In quantum mechanics it's important that the wavefunction has to be finite everywhere, including infinity. It's a criteria for acceptable wavefunction. What exactly does this statement mean? And how it's associated with square integrability?

enter image description here

  • 1
    $\begingroup$ And the square integrability is related to the fact the probability of electron being somewhere is certainty. Integral of the $|\phi|^2$ over all the space is equal to 1. $\endgroup$
    – Poutnik
    Feb 2, 2021 at 12:22
  • $\begingroup$ The probability has to be 1 over all space i.e. $\int \psi^*\psi dv=1$ which means that the 'particle' has to exist somewhere, but if the wavefunction was infinite at any point this integral would not be possible and so the wavefunction would not make physical sense. $\endgroup$
    – porphyrin
    Feb 2, 2021 at 12:24
  • 5
    $\begingroup$ A function can indeed approach $\infty$ and still be square integrable, but the s orbital isn't an example of that! $\endgroup$ Feb 2, 2021 at 12:59

2 Answers 2


A broader point regarding functions that are finite:

A function is finite if it never asigns infinity to any element in its domain. Note that this is different than bounded as $f(x):\mathbb R \to \mathbb R \cup\{\infty\}: f(x)=x^2$ is not bounded since $\lim_{x \to \infty}=\infty$. However, $f$ is finite since it does not assign $\infty$ to any real number.

This is a generalisation of the comments written above, not specifically quantum related, but a more general point on mathematical functions.


Your question is "Why does wave function must be finite"? Actually, that is not exactly true. Wave function can be infinite, as long as its follows this $$\int_{-\infty} ^\infty \psi^*(x)\psi(x) dx=1$$ What's the example? Dirac delta function is one of them.

For most cases, it is true that wave function of a bounded system must be finite for the simple reason that a wave function has to be normalizable ($\int_{-\infty} ^\infty \psi^*(x)\psi(x) dx=1$).

If it was infinite in some places (for example $\psi(x)=\frac{N}{x}$), we can try to integrate them over all space, and will get infinity $$\int_{-\infty} ^\infty \frac{N^2}{x^2} dx=\infty$$ And, that is not just make no sense, it is also not physical.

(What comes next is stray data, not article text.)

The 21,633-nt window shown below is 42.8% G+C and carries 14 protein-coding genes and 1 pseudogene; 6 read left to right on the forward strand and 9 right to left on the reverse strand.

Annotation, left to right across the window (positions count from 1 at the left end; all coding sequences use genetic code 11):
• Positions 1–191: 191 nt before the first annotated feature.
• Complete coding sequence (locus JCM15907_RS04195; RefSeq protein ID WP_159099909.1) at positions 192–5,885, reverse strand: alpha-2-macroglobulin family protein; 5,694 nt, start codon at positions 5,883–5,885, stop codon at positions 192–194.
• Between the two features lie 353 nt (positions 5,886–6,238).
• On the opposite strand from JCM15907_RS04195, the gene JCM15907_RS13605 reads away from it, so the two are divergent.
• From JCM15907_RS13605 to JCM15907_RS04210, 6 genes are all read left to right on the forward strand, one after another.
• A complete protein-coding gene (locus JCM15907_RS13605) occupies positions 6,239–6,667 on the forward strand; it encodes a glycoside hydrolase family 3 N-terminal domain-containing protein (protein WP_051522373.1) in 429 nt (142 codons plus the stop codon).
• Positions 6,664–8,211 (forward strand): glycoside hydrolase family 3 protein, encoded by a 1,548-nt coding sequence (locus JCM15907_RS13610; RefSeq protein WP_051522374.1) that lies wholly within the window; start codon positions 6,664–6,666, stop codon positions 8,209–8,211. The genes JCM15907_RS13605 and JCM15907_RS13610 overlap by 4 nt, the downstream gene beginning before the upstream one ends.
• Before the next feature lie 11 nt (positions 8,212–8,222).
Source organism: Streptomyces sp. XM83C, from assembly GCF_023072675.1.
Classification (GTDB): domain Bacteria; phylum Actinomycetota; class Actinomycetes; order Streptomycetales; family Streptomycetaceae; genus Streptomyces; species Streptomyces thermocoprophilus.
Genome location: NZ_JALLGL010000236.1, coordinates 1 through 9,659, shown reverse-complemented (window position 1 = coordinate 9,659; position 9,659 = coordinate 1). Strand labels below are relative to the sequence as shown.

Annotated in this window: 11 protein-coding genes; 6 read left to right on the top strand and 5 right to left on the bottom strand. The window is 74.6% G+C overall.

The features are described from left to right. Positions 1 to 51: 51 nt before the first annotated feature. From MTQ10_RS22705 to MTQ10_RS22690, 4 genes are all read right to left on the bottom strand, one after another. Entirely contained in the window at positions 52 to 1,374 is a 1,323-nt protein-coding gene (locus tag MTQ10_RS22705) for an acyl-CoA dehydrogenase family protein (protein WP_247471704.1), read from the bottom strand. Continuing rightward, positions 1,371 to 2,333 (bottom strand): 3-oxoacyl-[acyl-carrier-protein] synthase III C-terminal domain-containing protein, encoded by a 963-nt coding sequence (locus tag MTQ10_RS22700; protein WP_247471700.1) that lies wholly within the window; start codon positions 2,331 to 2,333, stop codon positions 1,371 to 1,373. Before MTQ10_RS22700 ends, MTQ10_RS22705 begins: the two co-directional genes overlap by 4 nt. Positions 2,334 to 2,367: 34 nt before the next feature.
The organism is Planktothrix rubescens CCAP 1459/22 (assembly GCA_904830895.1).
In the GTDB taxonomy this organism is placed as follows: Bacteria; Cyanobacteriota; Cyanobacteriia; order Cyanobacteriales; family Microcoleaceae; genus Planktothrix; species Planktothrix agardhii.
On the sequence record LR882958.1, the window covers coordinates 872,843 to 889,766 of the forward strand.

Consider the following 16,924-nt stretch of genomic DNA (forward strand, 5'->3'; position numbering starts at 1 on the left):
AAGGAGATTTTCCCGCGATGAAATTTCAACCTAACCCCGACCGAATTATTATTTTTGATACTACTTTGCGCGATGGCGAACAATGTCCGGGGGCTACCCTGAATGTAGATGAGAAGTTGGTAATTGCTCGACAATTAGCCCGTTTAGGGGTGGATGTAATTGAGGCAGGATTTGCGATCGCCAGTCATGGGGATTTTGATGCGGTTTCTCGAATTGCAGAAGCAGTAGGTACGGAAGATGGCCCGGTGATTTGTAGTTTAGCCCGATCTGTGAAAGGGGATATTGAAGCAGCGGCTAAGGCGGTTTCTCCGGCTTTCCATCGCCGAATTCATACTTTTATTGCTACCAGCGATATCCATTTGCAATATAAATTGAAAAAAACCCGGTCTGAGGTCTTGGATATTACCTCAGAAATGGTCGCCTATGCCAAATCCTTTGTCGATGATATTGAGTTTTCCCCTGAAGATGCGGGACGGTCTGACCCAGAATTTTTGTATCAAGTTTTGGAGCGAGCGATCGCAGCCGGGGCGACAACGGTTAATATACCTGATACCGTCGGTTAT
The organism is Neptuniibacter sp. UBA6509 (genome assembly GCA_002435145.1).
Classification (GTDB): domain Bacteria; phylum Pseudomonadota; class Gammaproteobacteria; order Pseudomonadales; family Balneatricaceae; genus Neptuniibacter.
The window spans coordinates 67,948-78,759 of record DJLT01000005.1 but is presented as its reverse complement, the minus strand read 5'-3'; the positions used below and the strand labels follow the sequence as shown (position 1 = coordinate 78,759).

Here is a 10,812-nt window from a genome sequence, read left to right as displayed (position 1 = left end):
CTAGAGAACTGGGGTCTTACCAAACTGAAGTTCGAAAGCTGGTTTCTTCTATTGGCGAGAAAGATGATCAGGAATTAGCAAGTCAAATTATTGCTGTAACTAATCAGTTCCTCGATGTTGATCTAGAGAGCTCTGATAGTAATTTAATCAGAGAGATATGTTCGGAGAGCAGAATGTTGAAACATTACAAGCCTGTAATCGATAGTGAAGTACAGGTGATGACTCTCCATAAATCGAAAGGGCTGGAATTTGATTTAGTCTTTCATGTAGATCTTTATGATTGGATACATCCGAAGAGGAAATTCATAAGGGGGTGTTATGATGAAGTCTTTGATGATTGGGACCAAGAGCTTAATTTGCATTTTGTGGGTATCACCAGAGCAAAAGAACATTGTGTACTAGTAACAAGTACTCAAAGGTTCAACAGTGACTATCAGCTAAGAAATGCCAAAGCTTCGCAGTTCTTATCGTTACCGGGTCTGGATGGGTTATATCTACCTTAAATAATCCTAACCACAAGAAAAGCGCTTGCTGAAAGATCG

• $\begingroup$ Aside the requirement for the normalization, is not a wavefunction having a local singularity potentially violating the Heisenberg uncertainty principle? $\endgroup$
    – Poutnik
    Dec 15, 2023 at 8:35
  • $\begingroup$ I am not sure, but that do make sense. But the Fourier transform of Dirac delta function is just complex exponential. So, basically, the "uncertainty" in the momentum wave function is infinite, making the $\Delta x \Delta p$ become an indeterminate form. $\endgroup$
    – Tensor
    Dec 15, 2023 at 8:40
  • $\begingroup$ And, eventually, are not there other mathematical requirements for wavefunction properties, like being differentiable in its domain? I guess that in context of being solution of differential equation, it looks like a mandatory requirement. Note that I am not skilled enough in math to decide myself. $\endgroup$
    – Poutnik
    Dec 15, 2023 at 10:09
  • 1
    $\begingroup$ (1) A distribution with $|\psi^2|=\delta(x)$ gives you an exact coordinate and a completely unknown momentum, so no violation of Heisenberg here. (2) A $\psi$ function with local singularity does not have to be like delta function. (3) There is no requirement for $\psi$ to be differentiable everywhere; indeed, $s$ orbital at $0$ is not. $\endgroup$ Dec 15, 2023 at 10:30
  • 1
    $\begingroup$ Indeed @Tensor . Commonly seen as a boundary condition when solving scattering problems. I didn't say the wavefunction had to disappear at very large r. I just said that it is a common boundary condition, being the appropriate one for when solving for bound states of the molecule. Other problems have different boundary conditions. $\endgroup$
    – Ian Bush
    Dec 16, 2023 at 18:57

Your Answer

By clicking “Post Your Answer”, you agree to our terms of service and acknowledge you have read our privacy policy.

Not the answer you're looking for? Browse other questions tagged or ask your own question.